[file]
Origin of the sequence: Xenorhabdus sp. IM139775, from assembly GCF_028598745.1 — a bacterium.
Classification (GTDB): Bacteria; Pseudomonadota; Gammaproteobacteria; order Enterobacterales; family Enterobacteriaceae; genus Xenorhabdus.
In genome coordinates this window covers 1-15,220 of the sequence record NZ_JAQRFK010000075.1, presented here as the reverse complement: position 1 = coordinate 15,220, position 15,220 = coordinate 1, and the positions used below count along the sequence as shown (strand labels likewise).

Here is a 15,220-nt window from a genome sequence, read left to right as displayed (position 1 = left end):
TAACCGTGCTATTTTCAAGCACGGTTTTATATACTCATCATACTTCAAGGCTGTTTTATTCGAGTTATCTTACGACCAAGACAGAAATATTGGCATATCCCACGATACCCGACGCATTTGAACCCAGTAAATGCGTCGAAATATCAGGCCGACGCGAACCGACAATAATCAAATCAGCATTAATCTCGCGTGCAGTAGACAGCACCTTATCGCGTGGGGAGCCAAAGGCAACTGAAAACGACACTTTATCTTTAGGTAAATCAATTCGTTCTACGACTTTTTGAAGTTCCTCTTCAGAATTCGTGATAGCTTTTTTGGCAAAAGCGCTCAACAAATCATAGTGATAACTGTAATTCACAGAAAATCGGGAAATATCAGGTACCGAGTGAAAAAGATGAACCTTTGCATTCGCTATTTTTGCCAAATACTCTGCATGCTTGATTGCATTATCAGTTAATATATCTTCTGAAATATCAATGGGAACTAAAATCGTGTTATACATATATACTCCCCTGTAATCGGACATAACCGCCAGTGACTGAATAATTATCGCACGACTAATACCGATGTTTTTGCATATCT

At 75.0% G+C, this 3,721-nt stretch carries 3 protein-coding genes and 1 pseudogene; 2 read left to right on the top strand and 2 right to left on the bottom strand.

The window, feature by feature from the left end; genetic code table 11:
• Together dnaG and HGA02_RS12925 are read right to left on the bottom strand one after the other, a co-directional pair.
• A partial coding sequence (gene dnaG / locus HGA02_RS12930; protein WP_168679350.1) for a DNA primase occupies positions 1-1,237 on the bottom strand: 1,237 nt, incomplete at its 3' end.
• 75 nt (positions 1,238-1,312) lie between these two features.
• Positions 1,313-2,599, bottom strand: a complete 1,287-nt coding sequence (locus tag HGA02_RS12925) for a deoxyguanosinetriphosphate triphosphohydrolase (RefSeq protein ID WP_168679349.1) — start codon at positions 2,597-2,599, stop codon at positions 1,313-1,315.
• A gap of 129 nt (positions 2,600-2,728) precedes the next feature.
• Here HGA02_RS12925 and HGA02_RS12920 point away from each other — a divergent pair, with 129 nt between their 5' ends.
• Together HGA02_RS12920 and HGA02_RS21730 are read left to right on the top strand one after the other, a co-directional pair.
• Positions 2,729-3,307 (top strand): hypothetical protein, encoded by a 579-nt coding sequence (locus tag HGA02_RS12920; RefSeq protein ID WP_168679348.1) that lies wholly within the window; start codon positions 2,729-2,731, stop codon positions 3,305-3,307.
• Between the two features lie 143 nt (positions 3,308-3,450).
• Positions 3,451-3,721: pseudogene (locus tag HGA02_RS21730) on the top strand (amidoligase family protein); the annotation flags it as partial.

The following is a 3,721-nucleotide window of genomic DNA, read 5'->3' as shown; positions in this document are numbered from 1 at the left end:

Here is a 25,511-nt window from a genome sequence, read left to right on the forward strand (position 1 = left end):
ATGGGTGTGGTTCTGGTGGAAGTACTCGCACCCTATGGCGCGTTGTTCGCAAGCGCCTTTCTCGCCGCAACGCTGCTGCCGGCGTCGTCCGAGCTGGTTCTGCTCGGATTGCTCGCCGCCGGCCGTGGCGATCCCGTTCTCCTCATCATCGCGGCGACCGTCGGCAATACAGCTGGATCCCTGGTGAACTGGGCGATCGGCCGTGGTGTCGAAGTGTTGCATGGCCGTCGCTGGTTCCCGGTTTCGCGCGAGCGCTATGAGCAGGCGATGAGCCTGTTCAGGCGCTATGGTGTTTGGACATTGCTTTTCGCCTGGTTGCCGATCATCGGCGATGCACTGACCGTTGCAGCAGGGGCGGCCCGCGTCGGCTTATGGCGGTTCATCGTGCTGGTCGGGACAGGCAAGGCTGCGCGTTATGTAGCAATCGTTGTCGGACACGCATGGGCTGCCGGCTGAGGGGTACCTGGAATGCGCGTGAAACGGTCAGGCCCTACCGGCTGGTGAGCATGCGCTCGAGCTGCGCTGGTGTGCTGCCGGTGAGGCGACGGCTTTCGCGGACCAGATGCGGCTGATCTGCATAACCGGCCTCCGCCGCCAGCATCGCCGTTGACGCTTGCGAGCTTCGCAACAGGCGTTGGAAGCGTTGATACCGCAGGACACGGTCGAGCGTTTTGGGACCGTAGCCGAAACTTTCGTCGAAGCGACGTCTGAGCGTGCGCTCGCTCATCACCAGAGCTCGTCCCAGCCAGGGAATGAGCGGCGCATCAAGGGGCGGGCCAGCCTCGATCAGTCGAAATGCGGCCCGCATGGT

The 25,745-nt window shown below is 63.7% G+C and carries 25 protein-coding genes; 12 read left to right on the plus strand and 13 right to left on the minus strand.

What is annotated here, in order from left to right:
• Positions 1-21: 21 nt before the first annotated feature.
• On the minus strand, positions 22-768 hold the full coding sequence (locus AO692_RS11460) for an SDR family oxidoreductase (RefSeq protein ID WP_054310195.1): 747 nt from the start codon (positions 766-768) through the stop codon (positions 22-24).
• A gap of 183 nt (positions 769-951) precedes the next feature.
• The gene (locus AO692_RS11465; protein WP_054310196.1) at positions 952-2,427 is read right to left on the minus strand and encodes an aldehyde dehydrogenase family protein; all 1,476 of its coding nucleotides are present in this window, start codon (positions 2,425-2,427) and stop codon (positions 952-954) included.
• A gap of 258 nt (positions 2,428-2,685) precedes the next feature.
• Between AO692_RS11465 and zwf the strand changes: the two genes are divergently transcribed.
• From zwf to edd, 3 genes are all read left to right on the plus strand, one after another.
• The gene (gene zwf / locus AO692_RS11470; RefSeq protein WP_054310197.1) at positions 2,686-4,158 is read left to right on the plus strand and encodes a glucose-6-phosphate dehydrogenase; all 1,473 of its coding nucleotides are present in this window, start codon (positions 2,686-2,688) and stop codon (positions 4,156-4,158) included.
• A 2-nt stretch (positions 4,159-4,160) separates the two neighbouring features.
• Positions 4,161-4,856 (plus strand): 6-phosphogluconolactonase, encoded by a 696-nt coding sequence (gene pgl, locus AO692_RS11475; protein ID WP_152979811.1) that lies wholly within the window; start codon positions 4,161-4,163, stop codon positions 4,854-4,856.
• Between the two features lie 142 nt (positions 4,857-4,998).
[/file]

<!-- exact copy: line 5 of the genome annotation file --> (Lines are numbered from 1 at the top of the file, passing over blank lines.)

TAACCGTGCTATTTTCAAGCACGGTTTTATATACTCATCATACTTCAAGGCTGTTTTATTCGAGTTATCTTACGACCAAGACAGAAATATTGGCATATCCCACGATACCCGACGCATTTGAACCCAGTAAATGCGTCGAAATATCAGGCCGACGCGAACCGACAATAATCAAATCAGCATTAATCTCGCGTGCAGTAGACAGCACCTTATCGCGTGGGGAGCCAAAGGCAACTGAAAACGACACTTTATCTTTAGGTAAATCAATTCGTTCTACGACTTTTTGAAGTTCCTCTTCAGAATTCGTGATAGCTTTTTTGGCAAAAGCGCTCAACAAATCATAGTGATAACTGTAATTCACAGAAAATCGGGAAATATCAGGTACCGAGTGAAAAAGATGAACCTTTGCATTCGCTATTTTTGCCAAATACTCTGCATGCTTGATTGCATTATCAGTTAATATATCTTCTGAAATATCAATGGGAACTAAAATCGTGTTATACATATATACTCCCCTGTAATCGGACATAACCGCCAGTGACTGAATAATTATCGCACGACTAATACCGATGTTTTTGCATATCT